For a reduction of data, but also especially for lowering the modeling effort, it is very helpful to render a large plant population by combining many equal base elements. Doing so, the region or space that a population usually inhabits, is divided into squares using a plane division method. tiling ^ On each square, i. e., each tile, a small part of the population is generated. The total population results from the combination of the squares, which are iterated over the plane. The time used for storing the data decreases hereby considerably. Aside from the representatives of the plants, now only the positions of the individual tiles must be stored.
Consequently, for rendering significantly less data needs to be processed. Also, per tile some preparatory steps can be performed to speed up image generation. To prefabricate the distribution for the use of tiles, specification and simulation methods must be adjusted. However, in a Poisson distribution, this is trivial, since the positions to be distributed randomly for the plants are simply placed into the tiles analogously to the total distribution. The tile iteration then again produces a distribution similar to a Poisson distribution.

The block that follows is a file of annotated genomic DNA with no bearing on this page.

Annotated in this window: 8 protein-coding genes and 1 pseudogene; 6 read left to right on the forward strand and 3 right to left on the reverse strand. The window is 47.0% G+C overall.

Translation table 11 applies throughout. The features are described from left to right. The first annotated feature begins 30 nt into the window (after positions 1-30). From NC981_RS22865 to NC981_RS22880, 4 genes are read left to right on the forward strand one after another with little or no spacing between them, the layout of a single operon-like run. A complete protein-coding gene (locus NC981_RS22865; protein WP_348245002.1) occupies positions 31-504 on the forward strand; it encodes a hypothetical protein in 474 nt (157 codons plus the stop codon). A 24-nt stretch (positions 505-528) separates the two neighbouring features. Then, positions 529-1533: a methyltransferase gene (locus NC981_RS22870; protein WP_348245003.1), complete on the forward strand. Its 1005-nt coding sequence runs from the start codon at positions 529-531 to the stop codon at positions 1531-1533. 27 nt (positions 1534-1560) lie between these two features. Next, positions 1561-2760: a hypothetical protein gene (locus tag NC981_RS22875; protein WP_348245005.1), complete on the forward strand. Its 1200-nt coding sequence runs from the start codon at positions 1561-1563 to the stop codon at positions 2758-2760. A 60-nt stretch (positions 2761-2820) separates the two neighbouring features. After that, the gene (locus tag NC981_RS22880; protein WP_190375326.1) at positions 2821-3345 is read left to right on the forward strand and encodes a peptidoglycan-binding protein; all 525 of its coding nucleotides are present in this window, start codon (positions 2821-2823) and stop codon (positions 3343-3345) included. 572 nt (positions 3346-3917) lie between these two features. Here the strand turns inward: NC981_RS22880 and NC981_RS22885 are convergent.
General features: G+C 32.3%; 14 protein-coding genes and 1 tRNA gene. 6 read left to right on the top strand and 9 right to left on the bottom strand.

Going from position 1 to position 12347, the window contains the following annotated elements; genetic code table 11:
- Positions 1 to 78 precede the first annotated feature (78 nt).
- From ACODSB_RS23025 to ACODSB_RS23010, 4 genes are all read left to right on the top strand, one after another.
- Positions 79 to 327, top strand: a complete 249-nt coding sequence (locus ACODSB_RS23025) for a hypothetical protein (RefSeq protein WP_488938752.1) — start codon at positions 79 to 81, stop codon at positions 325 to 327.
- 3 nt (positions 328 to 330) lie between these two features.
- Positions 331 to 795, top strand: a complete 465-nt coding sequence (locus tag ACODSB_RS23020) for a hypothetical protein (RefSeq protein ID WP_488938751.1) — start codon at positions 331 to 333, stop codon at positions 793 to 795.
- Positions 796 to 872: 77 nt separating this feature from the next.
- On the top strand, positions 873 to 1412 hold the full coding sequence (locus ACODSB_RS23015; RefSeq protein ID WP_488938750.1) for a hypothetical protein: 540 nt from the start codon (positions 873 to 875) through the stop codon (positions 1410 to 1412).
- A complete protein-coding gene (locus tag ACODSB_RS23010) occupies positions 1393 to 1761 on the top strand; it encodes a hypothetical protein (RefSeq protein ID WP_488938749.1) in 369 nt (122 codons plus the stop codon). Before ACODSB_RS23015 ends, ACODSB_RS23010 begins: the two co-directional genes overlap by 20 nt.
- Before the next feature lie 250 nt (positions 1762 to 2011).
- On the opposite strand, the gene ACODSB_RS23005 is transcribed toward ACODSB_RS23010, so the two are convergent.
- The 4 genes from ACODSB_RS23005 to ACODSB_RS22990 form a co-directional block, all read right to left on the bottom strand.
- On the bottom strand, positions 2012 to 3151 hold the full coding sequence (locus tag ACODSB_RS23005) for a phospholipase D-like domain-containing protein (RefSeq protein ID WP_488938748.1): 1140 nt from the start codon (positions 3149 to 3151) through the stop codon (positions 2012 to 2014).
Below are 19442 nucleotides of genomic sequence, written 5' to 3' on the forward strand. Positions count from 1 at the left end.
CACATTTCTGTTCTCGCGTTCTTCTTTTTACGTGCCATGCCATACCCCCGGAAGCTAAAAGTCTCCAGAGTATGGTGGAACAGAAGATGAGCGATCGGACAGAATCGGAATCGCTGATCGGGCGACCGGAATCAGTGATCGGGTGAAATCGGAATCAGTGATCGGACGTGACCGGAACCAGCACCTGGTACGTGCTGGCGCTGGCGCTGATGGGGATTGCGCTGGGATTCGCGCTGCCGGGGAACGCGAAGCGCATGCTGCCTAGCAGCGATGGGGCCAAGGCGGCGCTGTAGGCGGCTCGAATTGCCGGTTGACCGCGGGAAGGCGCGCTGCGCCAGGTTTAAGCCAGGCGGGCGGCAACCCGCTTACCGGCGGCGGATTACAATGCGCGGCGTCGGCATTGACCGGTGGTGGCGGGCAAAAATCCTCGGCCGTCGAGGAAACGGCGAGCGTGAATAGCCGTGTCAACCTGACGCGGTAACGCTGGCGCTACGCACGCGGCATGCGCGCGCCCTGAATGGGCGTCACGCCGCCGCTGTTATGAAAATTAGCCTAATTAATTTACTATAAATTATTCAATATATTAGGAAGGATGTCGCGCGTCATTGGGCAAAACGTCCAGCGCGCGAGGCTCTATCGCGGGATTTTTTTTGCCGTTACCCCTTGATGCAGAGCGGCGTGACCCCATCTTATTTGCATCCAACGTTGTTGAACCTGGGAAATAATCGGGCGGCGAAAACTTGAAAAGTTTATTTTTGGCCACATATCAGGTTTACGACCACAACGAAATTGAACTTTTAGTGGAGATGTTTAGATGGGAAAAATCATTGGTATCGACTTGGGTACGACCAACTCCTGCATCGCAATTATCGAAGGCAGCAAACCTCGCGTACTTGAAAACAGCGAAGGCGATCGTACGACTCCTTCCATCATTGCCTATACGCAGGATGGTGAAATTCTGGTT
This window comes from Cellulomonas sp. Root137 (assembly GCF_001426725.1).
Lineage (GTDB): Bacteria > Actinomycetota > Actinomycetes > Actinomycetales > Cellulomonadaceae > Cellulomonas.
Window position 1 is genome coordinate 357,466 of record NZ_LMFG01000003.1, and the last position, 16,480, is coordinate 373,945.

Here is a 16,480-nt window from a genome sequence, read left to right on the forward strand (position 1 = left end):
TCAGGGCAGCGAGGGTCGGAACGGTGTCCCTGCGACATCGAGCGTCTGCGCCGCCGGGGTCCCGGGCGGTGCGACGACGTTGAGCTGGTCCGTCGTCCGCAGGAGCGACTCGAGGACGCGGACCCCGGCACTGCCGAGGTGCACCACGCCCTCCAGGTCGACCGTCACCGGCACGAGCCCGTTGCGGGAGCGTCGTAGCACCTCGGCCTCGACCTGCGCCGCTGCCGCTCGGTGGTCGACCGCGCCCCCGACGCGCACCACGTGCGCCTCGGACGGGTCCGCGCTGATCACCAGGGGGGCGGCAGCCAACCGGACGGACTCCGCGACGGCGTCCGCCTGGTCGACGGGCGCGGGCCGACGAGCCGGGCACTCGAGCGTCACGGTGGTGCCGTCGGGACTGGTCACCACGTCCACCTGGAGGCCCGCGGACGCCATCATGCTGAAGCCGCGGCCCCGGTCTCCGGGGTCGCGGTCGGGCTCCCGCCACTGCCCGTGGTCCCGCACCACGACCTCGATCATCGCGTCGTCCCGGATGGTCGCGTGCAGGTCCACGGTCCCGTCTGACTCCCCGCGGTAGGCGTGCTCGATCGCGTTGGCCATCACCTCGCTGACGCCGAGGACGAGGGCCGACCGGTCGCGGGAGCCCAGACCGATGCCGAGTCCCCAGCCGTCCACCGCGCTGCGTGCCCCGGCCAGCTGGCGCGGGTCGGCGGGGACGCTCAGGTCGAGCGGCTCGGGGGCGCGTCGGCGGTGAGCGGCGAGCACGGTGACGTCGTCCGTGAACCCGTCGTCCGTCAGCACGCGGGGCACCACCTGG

The task becomes more intricate when creating a Poisson disk distribution. in order to yield the criteria of the circle panes, the edges of the tiles must be coordinated; this can be accomplished by using an extension of the dart-throwing method or by applying an extension of the local optimization mentioned above.
(a) Local optimization of a tile;
(b) periodic arrangement of tiles;
(c) the whole set results again in a Poisson disk distribution
The application of the already-mentioned dart throwing mechanism is problematic here due to the additional boundary conditions. It decreases the number of possible positions at the edges of the tiles, and therefore makes a uniform coverage difficult to obtain. An easier method is an extension of the adaptive production method for the Poisson disk distribution, as demonstrated in Sect. 8.1. The edges of the optimization area, which up to now were given by the population boundaries or the boundaries of the given area, are now eliminated. Instead plant locations are cyclically continued beyond the edges, meaning the plane behaves as if it was the surface of a torus.
A point that slides over the left or lower tile edge during tile iteration appears on the right or upper edge. If continued in this way, all Voronoi regions can be closed, and the iteration converges. The edges now are no longer straight lines, but instead show folded jags. Figure 8.9a illustrates the result of the optimization on the tiles. A total of 200 points were distributed here.